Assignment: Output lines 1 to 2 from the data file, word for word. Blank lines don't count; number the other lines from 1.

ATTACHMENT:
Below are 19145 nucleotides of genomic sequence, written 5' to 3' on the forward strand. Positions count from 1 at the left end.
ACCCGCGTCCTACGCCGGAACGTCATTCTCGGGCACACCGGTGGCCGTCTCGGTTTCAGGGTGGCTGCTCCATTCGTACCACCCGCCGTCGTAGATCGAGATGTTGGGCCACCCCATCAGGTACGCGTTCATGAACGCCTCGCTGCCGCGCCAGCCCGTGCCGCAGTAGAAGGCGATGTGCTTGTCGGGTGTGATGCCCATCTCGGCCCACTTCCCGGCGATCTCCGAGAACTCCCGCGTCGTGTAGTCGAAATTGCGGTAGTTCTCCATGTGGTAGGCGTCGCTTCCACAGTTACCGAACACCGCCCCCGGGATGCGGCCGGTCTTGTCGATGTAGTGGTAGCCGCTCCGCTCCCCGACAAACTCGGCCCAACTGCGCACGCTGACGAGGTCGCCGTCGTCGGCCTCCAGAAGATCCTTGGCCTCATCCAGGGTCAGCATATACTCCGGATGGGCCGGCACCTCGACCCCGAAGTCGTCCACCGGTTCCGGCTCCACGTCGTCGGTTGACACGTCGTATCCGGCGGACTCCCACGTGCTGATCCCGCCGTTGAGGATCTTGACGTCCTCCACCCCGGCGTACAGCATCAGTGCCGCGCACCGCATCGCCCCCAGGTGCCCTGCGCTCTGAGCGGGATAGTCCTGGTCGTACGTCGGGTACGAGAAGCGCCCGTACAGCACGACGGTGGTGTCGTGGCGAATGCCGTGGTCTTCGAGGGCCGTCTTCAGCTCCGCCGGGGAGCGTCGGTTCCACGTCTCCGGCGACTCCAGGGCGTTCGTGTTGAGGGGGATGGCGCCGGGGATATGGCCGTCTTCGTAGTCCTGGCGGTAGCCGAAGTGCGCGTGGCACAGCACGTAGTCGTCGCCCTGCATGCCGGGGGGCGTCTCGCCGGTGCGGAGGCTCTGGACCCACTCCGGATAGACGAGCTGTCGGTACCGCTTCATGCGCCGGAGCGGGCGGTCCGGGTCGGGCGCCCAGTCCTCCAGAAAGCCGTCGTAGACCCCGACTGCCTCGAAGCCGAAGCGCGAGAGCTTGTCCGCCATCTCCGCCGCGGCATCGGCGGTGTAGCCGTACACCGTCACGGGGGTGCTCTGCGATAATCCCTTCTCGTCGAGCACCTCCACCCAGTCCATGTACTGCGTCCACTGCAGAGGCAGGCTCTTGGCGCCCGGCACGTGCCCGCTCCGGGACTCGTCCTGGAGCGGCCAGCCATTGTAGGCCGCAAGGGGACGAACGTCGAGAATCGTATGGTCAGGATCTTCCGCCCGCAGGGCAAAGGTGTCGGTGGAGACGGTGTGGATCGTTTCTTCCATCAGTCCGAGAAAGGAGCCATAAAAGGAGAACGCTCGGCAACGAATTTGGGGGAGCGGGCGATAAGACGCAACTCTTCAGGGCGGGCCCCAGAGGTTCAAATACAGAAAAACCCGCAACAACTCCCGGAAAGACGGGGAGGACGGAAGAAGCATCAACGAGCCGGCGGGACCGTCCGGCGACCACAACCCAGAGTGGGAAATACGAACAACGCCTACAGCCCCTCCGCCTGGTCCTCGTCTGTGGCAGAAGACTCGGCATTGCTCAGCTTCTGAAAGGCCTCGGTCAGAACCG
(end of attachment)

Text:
Below are 19145 nucleotides of genomic sequence, written 5' to 3' on the forward strand. Positions count from 1 at the left end.
ACCCGCGTCCTACGCCGGAACGTCATTCTCGGGCACACCGGTGGCCGTCTCGGTTTCAGGGTGGCTGCTCCATTCGTACCACCCGCCGTCGTAGATCGAGATGTTGGGCCACCCCATCAGGTACGCGTTCATGAACGCCTCGCTGCCGCGCCAGCCCGTGCCGCAGTAGAAGGCGATGTGCTTGTCGGGTGTGATGCCCATCTCGGCCCACTTCCCGGCGATCTCCGAGAACTCCCGCGTCGTGTAGTCGAAATTGCGGTAGTTCTCCATGTGGTAGGCGTCGCTTCCACAGTTACCGAACACCGCCCCCGGGATGCGGCCGGTCTTGTCGATGTAGTGGTAGCCGCTCCGCTCCCCGACAAACTCGGCCCAACTGCGCACGCTGACGAGGTCGCCGTCGTCGGCCTCCAGAAGATCCTTGGCCTCATCCAGGGTCAGCATATACTCCGGATGGGCCGGCACCTCGACCCCGAAGTCGTCCACCGGTTCCGGCTCCACGTCGTCGGTTGACACGTCGTATCCGGCGGACTCCCACGTGCTGATCCCGCCGTTGAGGATCTTGACGTCCTCCACCCCGGCGTACAGCATCAGTGCCGCGCACCGCATCGCCCCCAGGTGCCCTGCGCTCTGAGCGGGATAGTCCTGGTCGTACGTCGGGTACGAGAAGCGCCCGTACAGCACGACGGTGGTGTCGTGGCGAATGCCGTGGTCTTCGAGGGCCGTCTTCAGCTCCGCCGGGGAGCGTCGGTTCCACGTCTCCGGCGACTCCAGGGCGTTCGTGTTGAGGGGGATGGCGCCGGGGATATGGCCGTCTTCGTAGTCCTGGCGGTAGCCGAAGTGCGCGTGGCACAGCACGTAGTCGTCGCCCTGCATGCCGGGGGGCGTCTCGCCGGTGCGGAGGCTCTGGACCCACTCCGGATAGACGAGCTGTCGGTACCGCTTCATGCGCCGGAGCGGGCGGTCCGGGTCGGGCGCCCAGTCCTCCAGAAAGCCGTCGTAGACCCCGACTGCCTCGAAGCCGAAGCGCGAGAGCTTGTCCGCCATCTCCGCCGCGGCATCGGCGGTGTAGCCGTACACCGTCACGGGGGTGCTCTGCGATAATCCCTTCTCGTCGAGCACCTCCACCCAGTCCATGTACTGCGTCCACTGCAGAGGCAGGCTCTTGGCGCCCGGCACGTGCCCGCTCCGGGACTCGTCCTGGAGCGGCCAGCCATTGTAGGCCGCAAGGGGACGAACGTCGAGAATCGTATGGTCAGGATCTTCCGCCCGCAGGGCAAAGGTGTCGGTGGAGACGGTGTGGATCGTTTCTTCCATCAGTCCGAGAAAGGAGCCATAAAAGGAGAACGCTCGGCAACGAATTTGGGGGAGCGGGCGATAAGACGCAACTCTTCAGGGCGGGCCCCAGAGGTTCAAATACAGAAAAACCCGCAACAACTCCCGGAAAGACGGGGAGGACGGAAGAAGCATCAACGAGCCGGCGGGACCGTCCGGCGACCACAACCCAGAGTGGGAAATACGAACAACGCCTACAGCCCCTCCGCCTGGTCCTCGTCTGTGGCAGAAGACTCGGCATTGCTCAGCTTCTGAAAGGCCTCGGTCAGAACCG